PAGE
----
The Malay Federation was well known among the traders, and they called it the state at the end of land. Its strategic location in the Asian Continent was well exemplified by the trading activities carried out. The Straits of Malacca also contributed to the importance of the Malay Federation as a trading and maritime centre.

When the Portugese conquered Malacca in 1511, the Straits of Malacca for the first time, fell under a European power. The Portuguese later changed ships which piy the straits for payments. The arrival of the Portuguese was an important watershead in the history of this region.

The lighthouses in Malaysia have its origin during the British rule since 1826. There were 15 lighthouses that were collectively known as the Straits Settlement Lighthouse. Among the lighthouses that are still operational are the Tanjung Tuan (Cape Rachado), Muka Head, Pulau Undan, Fort Cornwallis (formerly known as Fort Point), Pulau Rimau and Permatang Sedepa (one Fathom Bank) lighthouses.

The Tanjung Tuan Lighthouse is the oldest lighthouse still in operation in Malaysia. The white, cylinder-shaped tower started operating in 1863. With a height of 24 meters, its pilot light can be seen from a distance of 23 nautical miles. The Tanjung Tuan lighthouse is located at 02o24’N and 101o51’E.

 

 

 

 

 

 

 

 

 

 

 

 

 

 

 

 

Date of Issue: 31.01.2004
30sen x 4, MS RM1, Sheets 4 30sen x 20

Muka Head Lighthouse
The Muka Head Lighthouse is the second lighthouse to be built in Penang’s waters. The construction of this gray granite tower was completed in 1883, with a height of 14 meters. It was built to the northwest of Penang Island. The lighthouse is located at 05o28’N and 100o11’E.

Permatang Sepeda Lighthouse
In 1874, Screw Pile lighthouse was launched. The name Screw Pile was given to the design of the lighthouse being built on top of metal piles buried as deep as 11 feet 6 inches. In 1907 it was replaced with a new structure called the One Fathom Bank Lighthouse. This particular lighthouse has its origin in a report by hydrography survey, General Thomson, who reported the existence of a sand bank at the coordinates of 03o10’U and 101o00’T, between North Sands and South Sands, in the Straits of Malacca. The sandbank emerges during low tide, with water depth of not more than two and a half fathoms and is now being preserved as a memorial.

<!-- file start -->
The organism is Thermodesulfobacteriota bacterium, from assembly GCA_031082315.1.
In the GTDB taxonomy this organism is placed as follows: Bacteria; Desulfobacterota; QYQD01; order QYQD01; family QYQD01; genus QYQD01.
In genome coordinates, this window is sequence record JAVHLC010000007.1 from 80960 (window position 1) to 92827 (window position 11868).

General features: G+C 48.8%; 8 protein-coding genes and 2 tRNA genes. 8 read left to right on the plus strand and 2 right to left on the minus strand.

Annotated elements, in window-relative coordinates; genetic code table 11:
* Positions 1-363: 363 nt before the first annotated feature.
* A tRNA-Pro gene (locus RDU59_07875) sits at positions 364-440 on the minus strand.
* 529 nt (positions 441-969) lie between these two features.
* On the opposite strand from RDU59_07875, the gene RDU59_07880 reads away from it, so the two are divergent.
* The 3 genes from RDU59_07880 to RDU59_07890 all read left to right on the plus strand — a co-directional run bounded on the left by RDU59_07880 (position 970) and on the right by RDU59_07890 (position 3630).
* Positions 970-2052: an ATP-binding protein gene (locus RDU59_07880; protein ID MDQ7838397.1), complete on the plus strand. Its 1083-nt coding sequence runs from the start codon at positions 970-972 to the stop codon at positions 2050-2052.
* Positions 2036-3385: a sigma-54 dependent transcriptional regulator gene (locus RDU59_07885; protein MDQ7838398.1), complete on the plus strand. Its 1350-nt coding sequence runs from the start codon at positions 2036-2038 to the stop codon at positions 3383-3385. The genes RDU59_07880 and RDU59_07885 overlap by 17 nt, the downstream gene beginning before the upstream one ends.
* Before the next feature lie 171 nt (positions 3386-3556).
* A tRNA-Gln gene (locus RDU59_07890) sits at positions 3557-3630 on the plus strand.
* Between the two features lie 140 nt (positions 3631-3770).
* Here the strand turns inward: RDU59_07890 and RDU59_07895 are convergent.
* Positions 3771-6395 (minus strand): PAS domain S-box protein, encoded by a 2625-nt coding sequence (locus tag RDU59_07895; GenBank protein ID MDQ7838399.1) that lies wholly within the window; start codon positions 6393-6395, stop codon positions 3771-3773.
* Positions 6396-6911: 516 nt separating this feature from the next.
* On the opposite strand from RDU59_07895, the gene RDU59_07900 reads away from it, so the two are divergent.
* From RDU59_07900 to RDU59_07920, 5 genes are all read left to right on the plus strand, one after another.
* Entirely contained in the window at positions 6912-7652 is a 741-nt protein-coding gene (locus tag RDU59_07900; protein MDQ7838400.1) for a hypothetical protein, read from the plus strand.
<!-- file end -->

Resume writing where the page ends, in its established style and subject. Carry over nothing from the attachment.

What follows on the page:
The new One Fathom Bank Lighthouse was completed in 1999. It has a 43 meter tower, and is equipped with the latest lighting system. Its pilot light can be seen from as far as 23 nautical miles. The jetty and building structures are made from concrete, while the tower is fabricated from metal. The roof is made from polycarbonate and polished metal. This new lighthouse is located parallel to the old one, at 02o53.3’N and 100o59.8’E.

Pulau Undan Lighthouse
The Pulau Undan lighthouse was built in 1880 at Pulau Undan, Melaka. It is the second lighthouse built in this country. The lighthouse has an octagonal shaped tower, built on top of a building. With a total height of 15 meters, the bright red tower can be seen from as far as 18 nautical miles away in good weather. The Pulau Undan Lighthouse is located at 02o03’N and 102o20’E.

Kuala Selangor Lighthouse
The Kuala Selangor Lighthouse was built in 1907. The 27 meter tower was built on top of Bukit Melawati, giving it a commanding view of the surrounding area. The pilot light can be seen from 18 nautical miles away. The construction of the lighthouse was believed to have been undertaken by the Federation of Malay States. The lighthouse is also known as the Altingsburg Lighthouse, in lieu of the Dutch Governor who overran the fort in 1784.